Related ATTRA Publication: Brambles: Organic Production University of California Agriculture and Natural Resources' Agricultural Issues Center and UC Cooperative Extension have published the first cost study of primocane-bearing blackberries in California. With primocane-bearing blackberries, growers can extend the blackberry production season because the plants bear fruit in their first year. The study presents sample costs to establish, produce, and harvest primocane-bearing blackberries in the Central Coast Region of Santa Cruz, Monterey, and San Benito counties. The analysis is based on a hypothetical well-managed farming operation using practices common to the region. The authors describe assumptions in detail and present a table of...

A documentary series from the grassroots regenerative agriculture movement Farmer's Footprint, powered by Seraphic Group, has launched with a 20-minute film that was named a Vimeo "Staff Pick." Each short film in the series visits a farming family that is transitioning into a future of renewed food independence and economic viability through regenerative agriculture. The inaugural film in the series, Farmer's Footprint: The Beginning, showcases the trials, lessons learned, and gratifying victories of the four-generation Breitkreutz family of Stoney Creek Farm in Redwood Falls, Minnesota, as they navigate away from conventional practices to regenerative agriculture. Over decades of using conventional...

In this episode, we hear a conversation between Rockiell Woods, director of NCAT’s Gulf States Regional Office in Jackson, Mississippi, and Sam Humphrey, director of the NCAT Demonstration Farm at Piney Woods School near Jackson. The purpose of the farm is to give hands-on training to farmers and producers in the region, as well as to the students of Piney Woods. This Demonstration Farm is part of Mississippi Food Justice Collaborative, NCAT’s multifaceted food-justice project, which is working to improve access to healthy, culturally appropriate food for historically disadvantaged communities throughout Mississippi. It’s funded by the W.K. Kellogg Foundation. Rockiell, a sustainable agriculture...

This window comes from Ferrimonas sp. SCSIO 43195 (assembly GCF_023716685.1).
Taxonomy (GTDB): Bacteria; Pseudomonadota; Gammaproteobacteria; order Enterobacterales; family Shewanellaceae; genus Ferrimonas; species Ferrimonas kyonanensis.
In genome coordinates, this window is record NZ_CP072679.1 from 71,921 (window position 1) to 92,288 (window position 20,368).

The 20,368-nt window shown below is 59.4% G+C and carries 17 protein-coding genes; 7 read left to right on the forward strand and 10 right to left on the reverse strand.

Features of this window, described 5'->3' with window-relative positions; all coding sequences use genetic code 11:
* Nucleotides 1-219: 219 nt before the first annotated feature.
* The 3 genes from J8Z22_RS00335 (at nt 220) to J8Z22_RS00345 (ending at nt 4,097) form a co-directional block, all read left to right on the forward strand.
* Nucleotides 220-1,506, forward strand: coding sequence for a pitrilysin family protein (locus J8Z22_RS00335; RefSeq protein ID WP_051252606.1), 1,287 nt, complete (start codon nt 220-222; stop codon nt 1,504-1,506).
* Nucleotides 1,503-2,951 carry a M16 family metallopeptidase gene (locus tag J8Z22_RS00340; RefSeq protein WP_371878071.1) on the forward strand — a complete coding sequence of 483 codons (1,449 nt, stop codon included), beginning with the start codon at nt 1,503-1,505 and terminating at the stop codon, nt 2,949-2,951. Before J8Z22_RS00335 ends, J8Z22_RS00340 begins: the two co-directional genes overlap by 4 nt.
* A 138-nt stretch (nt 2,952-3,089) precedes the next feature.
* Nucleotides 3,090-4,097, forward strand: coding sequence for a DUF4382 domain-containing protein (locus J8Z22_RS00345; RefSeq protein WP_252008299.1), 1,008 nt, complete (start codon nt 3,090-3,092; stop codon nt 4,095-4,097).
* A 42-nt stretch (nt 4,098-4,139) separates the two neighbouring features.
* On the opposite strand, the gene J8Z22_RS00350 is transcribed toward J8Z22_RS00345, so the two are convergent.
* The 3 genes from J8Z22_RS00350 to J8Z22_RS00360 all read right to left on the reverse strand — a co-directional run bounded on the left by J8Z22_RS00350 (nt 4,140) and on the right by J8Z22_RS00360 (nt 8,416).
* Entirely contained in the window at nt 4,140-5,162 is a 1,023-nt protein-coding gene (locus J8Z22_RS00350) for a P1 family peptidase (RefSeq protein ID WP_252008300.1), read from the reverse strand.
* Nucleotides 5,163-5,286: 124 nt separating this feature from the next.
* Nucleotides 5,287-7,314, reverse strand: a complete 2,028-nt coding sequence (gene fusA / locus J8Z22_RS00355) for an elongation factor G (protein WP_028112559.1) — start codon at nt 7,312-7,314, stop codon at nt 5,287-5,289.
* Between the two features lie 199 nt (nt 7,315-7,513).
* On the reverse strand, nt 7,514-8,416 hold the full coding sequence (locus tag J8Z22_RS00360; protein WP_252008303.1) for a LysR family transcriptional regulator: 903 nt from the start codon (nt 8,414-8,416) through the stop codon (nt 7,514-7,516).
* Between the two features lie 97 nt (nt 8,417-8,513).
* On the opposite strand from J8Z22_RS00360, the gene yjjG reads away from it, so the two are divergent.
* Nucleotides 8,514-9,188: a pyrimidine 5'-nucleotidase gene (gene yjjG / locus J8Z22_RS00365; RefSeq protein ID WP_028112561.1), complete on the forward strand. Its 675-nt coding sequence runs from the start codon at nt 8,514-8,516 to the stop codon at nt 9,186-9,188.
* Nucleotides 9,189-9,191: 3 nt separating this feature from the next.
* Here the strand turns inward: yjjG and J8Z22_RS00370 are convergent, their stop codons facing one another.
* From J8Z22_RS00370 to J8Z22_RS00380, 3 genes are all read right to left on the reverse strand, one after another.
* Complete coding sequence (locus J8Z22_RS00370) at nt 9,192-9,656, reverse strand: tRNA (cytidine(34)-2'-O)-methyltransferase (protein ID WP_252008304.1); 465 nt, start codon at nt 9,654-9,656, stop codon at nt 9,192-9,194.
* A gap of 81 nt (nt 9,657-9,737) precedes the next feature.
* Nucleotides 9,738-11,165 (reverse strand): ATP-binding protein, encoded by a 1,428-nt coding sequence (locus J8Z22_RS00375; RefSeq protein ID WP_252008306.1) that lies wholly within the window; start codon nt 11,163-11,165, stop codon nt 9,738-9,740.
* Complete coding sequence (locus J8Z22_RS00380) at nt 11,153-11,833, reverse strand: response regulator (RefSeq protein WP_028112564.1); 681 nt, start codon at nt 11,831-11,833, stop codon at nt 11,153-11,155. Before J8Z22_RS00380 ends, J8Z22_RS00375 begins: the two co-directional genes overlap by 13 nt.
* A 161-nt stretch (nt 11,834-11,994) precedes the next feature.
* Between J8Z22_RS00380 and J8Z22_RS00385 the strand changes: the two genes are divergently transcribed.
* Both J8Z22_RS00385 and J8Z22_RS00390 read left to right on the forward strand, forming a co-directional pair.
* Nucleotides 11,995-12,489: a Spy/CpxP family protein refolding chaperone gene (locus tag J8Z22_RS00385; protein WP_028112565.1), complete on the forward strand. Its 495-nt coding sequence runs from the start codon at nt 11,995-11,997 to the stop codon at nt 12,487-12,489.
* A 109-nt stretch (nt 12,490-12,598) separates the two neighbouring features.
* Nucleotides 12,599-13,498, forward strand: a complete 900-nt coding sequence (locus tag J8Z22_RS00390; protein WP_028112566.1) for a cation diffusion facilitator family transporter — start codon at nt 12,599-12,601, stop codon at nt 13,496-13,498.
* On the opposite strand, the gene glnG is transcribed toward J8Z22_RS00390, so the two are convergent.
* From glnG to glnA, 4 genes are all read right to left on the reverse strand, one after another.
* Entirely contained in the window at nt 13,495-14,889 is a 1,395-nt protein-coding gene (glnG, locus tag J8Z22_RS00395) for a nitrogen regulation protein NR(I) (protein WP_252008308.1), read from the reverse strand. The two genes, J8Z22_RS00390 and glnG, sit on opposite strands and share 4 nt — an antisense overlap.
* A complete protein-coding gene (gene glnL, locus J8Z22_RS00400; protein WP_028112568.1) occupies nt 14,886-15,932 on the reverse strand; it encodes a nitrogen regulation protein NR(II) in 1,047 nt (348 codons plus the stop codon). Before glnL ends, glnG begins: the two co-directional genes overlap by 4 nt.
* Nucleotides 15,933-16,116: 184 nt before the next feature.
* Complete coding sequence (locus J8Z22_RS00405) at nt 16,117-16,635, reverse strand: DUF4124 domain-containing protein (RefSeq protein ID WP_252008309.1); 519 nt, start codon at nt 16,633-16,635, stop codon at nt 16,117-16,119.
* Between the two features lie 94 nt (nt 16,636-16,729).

The Food and Agriculture Organization of the United Nations has released a report showing that the biodiversity that underpins our food systems is disappearing--putting the future of our food, livelihoods, health, and environment under severe threat. State of the World's Biodiversity for Food and Agriculture warns that when agricultural biodiversity is lost, it cannot be recovered. The report points to decreasing plant diversity in farmers' fields, rising numbers of livestock breeds at risk of extinction, and increases in the proportion of overfished fish stocks. Of some 6,000 plant species cultivated for food, fewer than 200 contribute substantially to global food...

A team from Cornell University has unveiled a framework for economic impact analysis that uses locally sourced data to accurately capture spending related to the agriculture industry. Traditional economic analyses using state and local data can distort the impact of agriculture in a local economy. The Cornell researchers used New York's apple industry as a case study for the new framework and found that this industry has a 21% larger economic impact than traditional models suggest. The team found that every $1 of New York apples or apple products sold generates an additional 58 cents of spending, such as for...

Related ATTRA Resource: Biochar and Sustainable Agriculture A study led by Cornell University shows that biochar has the ability to soak up nitrogen from the air pollutant ammonia through a chemical reaction. Research in Ethiopia proposed to capture the nitrogen that would otherwise be lost from compost by adding biochar, and successfully documented this capture. Professor Johannes Lehmann notes that biochar compost has several potential benefits for farmers: it can conserve nitrogen for use as fertilizer, reduce odors from manure, and protect local water quality. In addition, the study revealed to scientists a process by which nitrogen emitted through mineralization and fires...